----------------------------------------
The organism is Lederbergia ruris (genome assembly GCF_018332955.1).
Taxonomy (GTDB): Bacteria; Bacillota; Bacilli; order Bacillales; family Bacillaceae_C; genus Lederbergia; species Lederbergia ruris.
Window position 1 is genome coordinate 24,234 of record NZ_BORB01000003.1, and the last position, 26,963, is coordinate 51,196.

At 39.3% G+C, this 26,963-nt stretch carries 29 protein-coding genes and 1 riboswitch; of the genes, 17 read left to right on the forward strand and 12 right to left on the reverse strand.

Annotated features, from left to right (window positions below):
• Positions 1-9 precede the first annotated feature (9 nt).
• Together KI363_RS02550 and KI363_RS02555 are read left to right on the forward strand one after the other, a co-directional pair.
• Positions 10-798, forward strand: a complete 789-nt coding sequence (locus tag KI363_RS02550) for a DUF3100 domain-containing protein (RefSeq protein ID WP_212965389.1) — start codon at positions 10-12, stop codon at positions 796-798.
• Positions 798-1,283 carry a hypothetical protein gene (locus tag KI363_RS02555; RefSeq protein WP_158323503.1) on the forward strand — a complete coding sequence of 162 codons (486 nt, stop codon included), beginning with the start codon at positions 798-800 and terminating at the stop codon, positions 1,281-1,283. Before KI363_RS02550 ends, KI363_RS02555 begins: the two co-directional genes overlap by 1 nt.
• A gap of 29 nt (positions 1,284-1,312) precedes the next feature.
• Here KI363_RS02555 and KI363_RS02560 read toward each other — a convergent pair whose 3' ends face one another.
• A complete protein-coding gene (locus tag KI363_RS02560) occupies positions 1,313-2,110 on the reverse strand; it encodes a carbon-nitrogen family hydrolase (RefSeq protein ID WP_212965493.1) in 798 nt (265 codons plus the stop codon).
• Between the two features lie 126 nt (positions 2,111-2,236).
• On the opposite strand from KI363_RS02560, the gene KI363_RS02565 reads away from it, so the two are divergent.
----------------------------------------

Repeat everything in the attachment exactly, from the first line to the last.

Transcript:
The organism is Lederbergia ruris (genome assembly GCF_018332955.1).
Taxonomy (GTDB): Bacteria; Bacillota; Bacilli; order Bacillales; family Bacillaceae_C; genus Lederbergia; species Lederbergia ruris.
Window position 1 is genome coordinate 24,234 of record NZ_BORB01000003.1, and the last position, 26,963, is coordinate 51,196.

At 39.3% G+C, this 26,963-nt stretch carries 29 protein-coding genes and 1 riboswitch; of the genes, 17 read left to right on the forward strand and 12 right to left on the reverse strand.

Annotated features, from left to right (window positions below):
• Positions 1-9 precede the first annotated feature (9 nt).
• Together KI363_RS02550 and KI363_RS02555 are read left to right on the forward strand one after the other, a co-directional pair.
• Positions 10-798, forward strand: a complete 789-nt coding sequence (locus tag KI363_RS02550) for a DUF3100 domain-containing protein (RefSeq protein ID WP_212965389.1) — start codon at positions 10-12, stop codon at positions 796-798.
• Positions 798-1,283 carry a hypothetical protein gene (locus tag KI363_RS02555; RefSeq protein WP_158323503.1) on the forward strand — a complete coding sequence of 162 codons (486 nt, stop codon included), beginning with the start codon at positions 798-800 and terminating at the stop codon, positions 1,281-1,283. Before KI363_RS02550 ends, KI363_RS02555 begins: the two co-directional genes overlap by 1 nt.
• A gap of 29 nt (positions 1,284-1,312) precedes the next feature.
• Here KI363_RS02555 and KI363_RS02560 read toward each other — a convergent pair whose 3' ends face one another.
• A complete protein-coding gene (locus tag KI363_RS02560) occupies positions 1,313-2,110 on the reverse strand; it encodes a carbon-nitrogen family hydrolase (RefSeq protein ID WP_212965493.1) in 798 nt (265 codons plus the stop codon).
• Between the two features lie 126 nt (positions 2,111-2,236).
• On the opposite strand from KI363_RS02560, the gene KI363_RS02565 reads away from it, so the two are divergent.